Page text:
Ciara McAlinden talks us through the Kilmarnock legends' latest album.
In 2016, Biffy Clyro offered us an album that didn’t quite hit the spot, and ever since A Celebration of Endings was announced in October last year, my hopes haven’t been high. After listening to the Kilmarnock trio’s latest release for two days straight, I truly stand corrected. The lads are back and proving that they still have the style, originality, and quirkiness that they mastered in their first six albums, whilst still renewing and evolving their sound. So, without further ado, let’s talk about the tunes.
In true Biffy tradition, the first track is a banger; if they know how to do one thing right, it’s how to open an album. North of No South throws us into the action with some muddy bass, unpredictable syncopation, a touch of shouty vocals, and of course, some therapeutic nihilism and spiritual confusion, harking back to the days of Puzzle and Only Revolutions. And of course, a pretty wee harmony brings in the new era.
The Champ eases its way into the album with some light violin and piano accompanying Simon Neil’s familiar voice. Neil has stated that this track is praising the younger generation for rejecting the standards set by unmalleable old folk, which I always appreciate. I can’t say this track is a head-turner from the get-go, but as it plays on, there are some elements of classic Biffy in there, and as a long-time fan of theirs, this is a much-needed comfort after the wishy-washy shite-fest that was Ellipsis.
The final single that was released, Weird Leisure, incorporates almost everything I love about Biffy Clyro: the heavy bass, the dynamic reprieve before the chorus kicks in, and some juicy 7/8 timings to throw us off guard in the chorus. The drug-centric lyrics tie in beautifully with the wonky time signatures, almost imitating the high and the come-down. If you listen to nothing else, listen to this one.
Tiny Indoor Fireworks is a track with more “hey” than a horse cafeteria. Although this bubblegummy pop-rock tune is suitable for a dance and a sing-along, it’s probably my least favourite on the record. It’s a hard criticism to write without sounding like a big edgy bastard, but bubblegum is just too sweet, and hearing it from a notoriously heavy rock band makes it just that bit sicklier. The theme of the album might be change, but it’s probably best to just ignore this change in their sound.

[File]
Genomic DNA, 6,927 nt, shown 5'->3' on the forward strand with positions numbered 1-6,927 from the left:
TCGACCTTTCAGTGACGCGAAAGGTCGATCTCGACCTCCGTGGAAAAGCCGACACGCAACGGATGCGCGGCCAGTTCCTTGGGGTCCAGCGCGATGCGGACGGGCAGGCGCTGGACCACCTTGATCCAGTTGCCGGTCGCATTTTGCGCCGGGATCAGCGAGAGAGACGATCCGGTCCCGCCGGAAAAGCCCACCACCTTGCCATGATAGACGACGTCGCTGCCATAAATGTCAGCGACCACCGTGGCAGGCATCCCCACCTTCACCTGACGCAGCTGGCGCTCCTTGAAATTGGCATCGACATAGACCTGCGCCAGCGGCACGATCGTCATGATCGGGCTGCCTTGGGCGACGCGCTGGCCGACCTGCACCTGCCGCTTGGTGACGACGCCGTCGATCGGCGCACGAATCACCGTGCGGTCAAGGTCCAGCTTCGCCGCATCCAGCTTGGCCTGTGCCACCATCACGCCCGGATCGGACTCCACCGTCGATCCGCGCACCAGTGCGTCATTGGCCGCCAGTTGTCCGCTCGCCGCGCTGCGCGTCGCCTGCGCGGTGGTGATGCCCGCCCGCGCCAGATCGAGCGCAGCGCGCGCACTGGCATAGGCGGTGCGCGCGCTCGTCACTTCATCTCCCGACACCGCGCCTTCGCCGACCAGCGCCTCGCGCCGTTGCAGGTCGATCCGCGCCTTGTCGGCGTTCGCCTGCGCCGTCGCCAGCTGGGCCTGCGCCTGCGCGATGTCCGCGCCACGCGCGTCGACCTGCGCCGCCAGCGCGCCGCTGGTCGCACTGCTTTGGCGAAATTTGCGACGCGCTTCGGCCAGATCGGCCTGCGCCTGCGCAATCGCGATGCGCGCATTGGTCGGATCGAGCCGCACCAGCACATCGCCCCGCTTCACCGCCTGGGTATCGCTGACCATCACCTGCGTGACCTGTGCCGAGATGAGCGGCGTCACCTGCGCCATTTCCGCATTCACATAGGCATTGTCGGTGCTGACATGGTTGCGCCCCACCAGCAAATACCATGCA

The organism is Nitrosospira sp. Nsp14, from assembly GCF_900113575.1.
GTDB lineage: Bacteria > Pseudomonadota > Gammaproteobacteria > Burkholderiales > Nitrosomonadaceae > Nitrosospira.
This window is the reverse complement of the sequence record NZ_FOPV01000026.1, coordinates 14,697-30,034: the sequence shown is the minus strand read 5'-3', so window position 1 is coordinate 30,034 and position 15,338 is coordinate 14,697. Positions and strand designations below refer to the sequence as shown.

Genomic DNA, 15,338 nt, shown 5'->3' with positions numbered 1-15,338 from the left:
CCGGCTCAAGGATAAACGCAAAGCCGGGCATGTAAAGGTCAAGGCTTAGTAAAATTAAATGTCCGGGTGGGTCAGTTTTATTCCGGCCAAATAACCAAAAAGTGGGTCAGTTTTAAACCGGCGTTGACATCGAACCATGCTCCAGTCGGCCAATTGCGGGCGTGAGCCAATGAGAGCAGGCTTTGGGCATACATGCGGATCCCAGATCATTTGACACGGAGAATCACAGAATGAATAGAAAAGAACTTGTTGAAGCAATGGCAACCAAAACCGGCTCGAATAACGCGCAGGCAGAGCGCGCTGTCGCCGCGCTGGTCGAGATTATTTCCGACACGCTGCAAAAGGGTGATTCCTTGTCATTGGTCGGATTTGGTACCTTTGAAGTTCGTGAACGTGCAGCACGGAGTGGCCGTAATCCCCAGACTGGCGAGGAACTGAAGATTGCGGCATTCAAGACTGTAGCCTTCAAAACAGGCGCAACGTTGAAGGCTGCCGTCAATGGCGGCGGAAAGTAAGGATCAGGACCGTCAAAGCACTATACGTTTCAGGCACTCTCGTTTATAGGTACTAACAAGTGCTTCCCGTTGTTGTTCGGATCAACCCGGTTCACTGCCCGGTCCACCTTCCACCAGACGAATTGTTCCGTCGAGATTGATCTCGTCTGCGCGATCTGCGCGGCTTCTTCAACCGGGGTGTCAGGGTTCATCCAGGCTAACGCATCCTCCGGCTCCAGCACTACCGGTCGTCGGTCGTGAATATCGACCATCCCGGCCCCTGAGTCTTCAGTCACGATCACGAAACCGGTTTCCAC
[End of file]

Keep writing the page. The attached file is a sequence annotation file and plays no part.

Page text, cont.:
Moving swiftly on, we reject modernity and embrace tradition for four minutes. Worst Type of Best Possible kicks off with an intro reminiscent of Biffy Clyro circa 2004, and though there’s a melodic progression from their early days, the overall structure of the song ventures into the past, ensuring that they keep a grasp on the hearts of their long-time fans. Instead of trying to be positive, the general message is that things are shit and you have to just deal with it.
Space is quite simply gorgeous. It almost acts as a sister track to The Thaw from their album Opposites, featuring the orchestral crescendo and earnest lyrics sure to warm you up on a cold, gloomy day. It’s a track that can’t be ignored, for fans new or old, and it’s a track that can’t quite be described on paper: I’ll leave you to experience the elation for yourself.
To follow the sweet sincerity of Space, of course, it’s time to dive into the post-punk inspired End Of. I’m always keen on a bitchy screw-it number on a record, and this is no exception. Weegie shouting: check. Dirty bass: check. Hefty drums: check. This track provides everything you need for a gluttonous angst-session and will definitely make you miss gigs and festivals.
Now for a controversial one. Instant History was the first track to be released as a single, and when I sat down to listen to it in February, the first thing I said was “Christ, is this album going to be wannabe EDM?” Thankfully, this wasn’t the case and, surprisingly, the song grew on me. It’s a strange one, there’s no doubt about that, but it works in the context of the album, and I have to admit that I really like it now.
Next up we have The Pink Limit, a tune that wouldn’t have sounded out of place on Only Revolutions, but doesn’t entirely resort to old tendencies. The song is, in its entirety, true to Biffy Clyro, but the outro twists our expectations. With some dodgy chords and sudden rhythmic changes, they surprise us yet again. Next time my Nana calls me “the pink limit”, I’ll take it as a compliment.
Opaque is the Machines of this record. Or the Medicine. Or the God and Satan. Or the Atrocity. Or the Diary of Always. Or the Christopher’s River…you get the idea, it’s the soul-stirring acoustic number that Simon Neil will do with lightbulbs around him or something like that at their next gig. There’s no use in criticising or denying it: Biffy Clyro create some sensational acoustic moments, and I’m excited to see this one live.
Cop Syrup. Jesus, what an absolute euphoric masterpiece. Biffy has managed to fit the diversity and emotional range into a six-minute song that some artists can’t even fit in an album. Each section is a little reminiscent of the sounds that have made us love Biffy, and the guys have managed to mould it into something totally new and awe-inspiring, and for that, I applaud them. This track has also got me saying “fuckeverybodyWOO!” when I’ve been cutting about the flat for the past few days - I guess you'll have to listen to understand!
If you want an album that embraces tradition and modernity, I whole-heartedly recommend A Celebration of Endings. I can’t finish this article as well as Biffy Clyro finished their record, so all I can say is: fuck everybody, woo!
Overall Rating: 8.5/10
Top Track: Cop Syrup
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